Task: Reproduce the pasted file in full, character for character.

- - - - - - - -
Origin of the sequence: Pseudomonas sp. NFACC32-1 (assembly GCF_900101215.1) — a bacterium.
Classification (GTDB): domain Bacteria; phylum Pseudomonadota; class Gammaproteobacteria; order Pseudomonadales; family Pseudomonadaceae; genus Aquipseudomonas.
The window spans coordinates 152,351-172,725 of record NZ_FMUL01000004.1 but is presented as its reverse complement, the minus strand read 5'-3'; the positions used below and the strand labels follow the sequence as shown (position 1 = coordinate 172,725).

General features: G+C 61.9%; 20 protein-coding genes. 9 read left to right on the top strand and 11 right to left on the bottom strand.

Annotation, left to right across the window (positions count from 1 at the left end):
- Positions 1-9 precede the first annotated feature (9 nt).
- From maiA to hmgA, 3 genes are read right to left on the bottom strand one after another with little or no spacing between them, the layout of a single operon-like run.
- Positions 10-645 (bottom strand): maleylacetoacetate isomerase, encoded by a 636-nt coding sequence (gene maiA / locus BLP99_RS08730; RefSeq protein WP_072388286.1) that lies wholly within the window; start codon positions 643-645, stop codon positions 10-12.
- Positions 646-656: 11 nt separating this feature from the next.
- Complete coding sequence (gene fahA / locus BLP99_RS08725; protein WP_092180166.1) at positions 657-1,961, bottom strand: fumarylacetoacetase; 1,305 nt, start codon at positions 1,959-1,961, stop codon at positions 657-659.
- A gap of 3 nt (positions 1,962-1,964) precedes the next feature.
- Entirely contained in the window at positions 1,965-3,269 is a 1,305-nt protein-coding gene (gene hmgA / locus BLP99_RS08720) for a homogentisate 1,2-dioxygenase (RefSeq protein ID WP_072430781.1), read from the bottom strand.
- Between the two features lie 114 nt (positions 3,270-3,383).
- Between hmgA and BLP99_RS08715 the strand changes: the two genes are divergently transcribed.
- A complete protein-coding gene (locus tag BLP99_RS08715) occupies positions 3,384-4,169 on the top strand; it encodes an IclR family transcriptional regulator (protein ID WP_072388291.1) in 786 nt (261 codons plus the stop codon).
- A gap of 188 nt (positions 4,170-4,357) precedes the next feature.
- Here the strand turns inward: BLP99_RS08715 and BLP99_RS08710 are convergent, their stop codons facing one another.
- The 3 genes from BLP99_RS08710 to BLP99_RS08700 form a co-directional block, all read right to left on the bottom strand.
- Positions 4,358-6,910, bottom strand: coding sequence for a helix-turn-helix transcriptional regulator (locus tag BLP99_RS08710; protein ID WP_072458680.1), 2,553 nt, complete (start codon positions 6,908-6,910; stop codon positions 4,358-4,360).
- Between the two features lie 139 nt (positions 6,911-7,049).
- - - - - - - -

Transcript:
Origin of the sequence: Pseudomonas sp. NFACC32-1 (assembly GCF_900101215.1) — a bacterium.
Classification (GTDB): domain Bacteria; phylum Pseudomonadota; class Gammaproteobacteria; order Pseudomonadales; family Pseudomonadaceae; genus Aquipseudomonas.
The window spans coordinates 152,351-172,725 of record NZ_FMUL01000004.1 but is presented as its reverse complement, the minus strand read 5'-3'; the positions used below and the strand labels follow the sequence as shown (position 1 = coordinate 172,725).

General features: G+C 61.9%; 20 protein-coding genes. 9 read left to right on the top strand and 11 right to left on the bottom strand.

Annotation, left to right across the window (positions count from 1 at the left end):
- Positions 1-9 precede the first annotated feature (9 nt).
- From maiA to hmgA, 3 genes are read right to left on the bottom strand one after another with little or no spacing between them, the layout of a single operon-like run.
- Positions 10-645 (bottom strand): maleylacetoacetate isomerase, encoded by a 636-nt coding sequence (gene maiA / locus BLP99_RS08730; RefSeq protein WP_072388286.1) that lies wholly within the window; start codon positions 643-645, stop codon positions 10-12.
- Positions 646-656: 11 nt separating this feature from the next.
- Complete coding sequence (gene fahA / locus BLP99_RS08725; protein WP_092180166.1) at positions 657-1,961, bottom strand: fumarylacetoacetase; 1,305 nt, start codon at positions 1,959-1,961, stop codon at positions 657-659.
- A gap of 3 nt (positions 1,962-1,964) precedes the next feature.
- Entirely contained in the window at positions 1,965-3,269 is a 1,305-nt protein-coding gene (gene hmgA / locus BLP99_RS08720) for a homogentisate 1,2-dioxygenase (RefSeq protein ID WP_072430781.1), read from the bottom strand.
- Between the two features lie 114 nt (positions 3,270-3,383).
- Between hmgA and BLP99_RS08715 the strand changes: the two genes are divergently transcribed.
- A complete protein-coding gene (locus tag BLP99_RS08715) occupies positions 3,384-4,169 on the top strand; it encodes an IclR family transcriptional regulator (protein ID WP_072388291.1) in 786 nt (261 codons plus the stop codon).
- A gap of 188 nt (positions 4,170-4,357) precedes the next feature.
- Here the strand turns inward: BLP99_RS08715 and BLP99_RS08710 are convergent, their stop codons facing one another.
- The 3 genes from BLP99_RS08710 to BLP99_RS08700 form a co-directional block, all read right to left on the bottom strand.
- Positions 4,358-6,910, bottom strand: coding sequence for a helix-turn-helix transcriptional regulator (locus tag BLP99_RS08710; protein ID WP_072458680.1), 2,553 nt, complete (start codon positions 6,908-6,910; stop codon positions 4,358-4,360).
- Between the two features lie 139 nt (positions 6,911-7,049).